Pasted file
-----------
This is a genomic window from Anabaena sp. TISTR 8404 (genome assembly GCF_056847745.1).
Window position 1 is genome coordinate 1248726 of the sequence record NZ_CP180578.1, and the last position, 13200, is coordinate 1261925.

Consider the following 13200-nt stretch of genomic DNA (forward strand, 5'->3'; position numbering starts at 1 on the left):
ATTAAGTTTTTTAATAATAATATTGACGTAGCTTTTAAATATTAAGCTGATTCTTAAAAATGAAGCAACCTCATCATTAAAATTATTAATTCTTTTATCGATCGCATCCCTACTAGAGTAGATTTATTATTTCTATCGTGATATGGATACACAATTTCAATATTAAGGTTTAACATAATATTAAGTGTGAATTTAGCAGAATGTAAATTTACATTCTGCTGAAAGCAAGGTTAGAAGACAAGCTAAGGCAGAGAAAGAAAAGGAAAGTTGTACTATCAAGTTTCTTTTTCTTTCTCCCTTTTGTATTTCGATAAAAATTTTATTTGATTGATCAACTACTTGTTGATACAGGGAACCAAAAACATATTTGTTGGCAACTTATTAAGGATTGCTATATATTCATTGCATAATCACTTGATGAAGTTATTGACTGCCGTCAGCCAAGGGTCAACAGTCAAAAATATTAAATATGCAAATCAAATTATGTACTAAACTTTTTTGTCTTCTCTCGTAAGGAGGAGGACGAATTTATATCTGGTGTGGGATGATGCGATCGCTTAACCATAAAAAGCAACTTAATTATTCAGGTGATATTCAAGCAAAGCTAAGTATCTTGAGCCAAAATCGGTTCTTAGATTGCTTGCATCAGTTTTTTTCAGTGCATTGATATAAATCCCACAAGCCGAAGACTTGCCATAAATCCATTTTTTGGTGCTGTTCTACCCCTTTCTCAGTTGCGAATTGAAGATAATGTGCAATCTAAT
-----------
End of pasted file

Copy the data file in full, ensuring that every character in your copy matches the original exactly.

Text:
This is a genomic window from Anabaena sp. TISTR 8404 (genome assembly GCF_056847745.1).
Window position 1 is genome coordinate 1248726 of the sequence record NZ_CP180578.1, and the last position, 13200, is coordinate 1261925.

Consider the following 13200-nt stretch of genomic DNA (forward strand, 5'->3'; position numbering starts at 1 on the left):
ATTAAGTTTTTTAATAATAATATTGACGTAGCTTTTAAATATTAAGCTGATTCTTAAAAATGAAGCAACCTCATCATTAAAATTATTAATTCTTTTATCGATCGCATCCCTACTAGAGTAGATTTATTATTTCTATCGTGATATGGATACACAATTTCAATATTAAGGTTTAACATAATATTAAGTGTGAATTTAGCAGAATGTAAATTTACATTCTGCTGAAAGCAAGGTTAGAAGACAAGCTAAGGCAGAGAAAGAAAAGGAAAGTTGTACTATCAAGTTTCTTTTTCTTTCTCCCTTTTGTATTTCGATAAAAATTTTATTTGATTGATCAACTACTTGTTGATACAGGGAACCAAAAACATATTTGTTGGCAACTTATTAAGGATTGCTATATATTCATTGCATAATCACTTGATGAAGTTATTGACTGCCGTCAGCCAAGGGTCAACAGTCAAAAATATTAAATATGCAAATCAAATTATGTACTAAACTTTTTTGTCTTCTCTCGTAAGGAGGAGGACGAATTTATATCTGGTGTGGGATGATGCGATCGCTTAACCATAAAAAGCAACTTAATTATTCAGGTGATATTCAAGCAAAGCTAAGTATCTTGAGCCAAAATCGGTTCTTAGATTGCTTGCATCAGTTTTTTTCAGTGCATTGATATAAATCCCACAAGCCGAAGACTTGCCATAAATCCATTTTTTGGTGCTGTTCTACCCCTTTCTCAGTTGCGAATTGAAGATAATGTGCAATCTAAT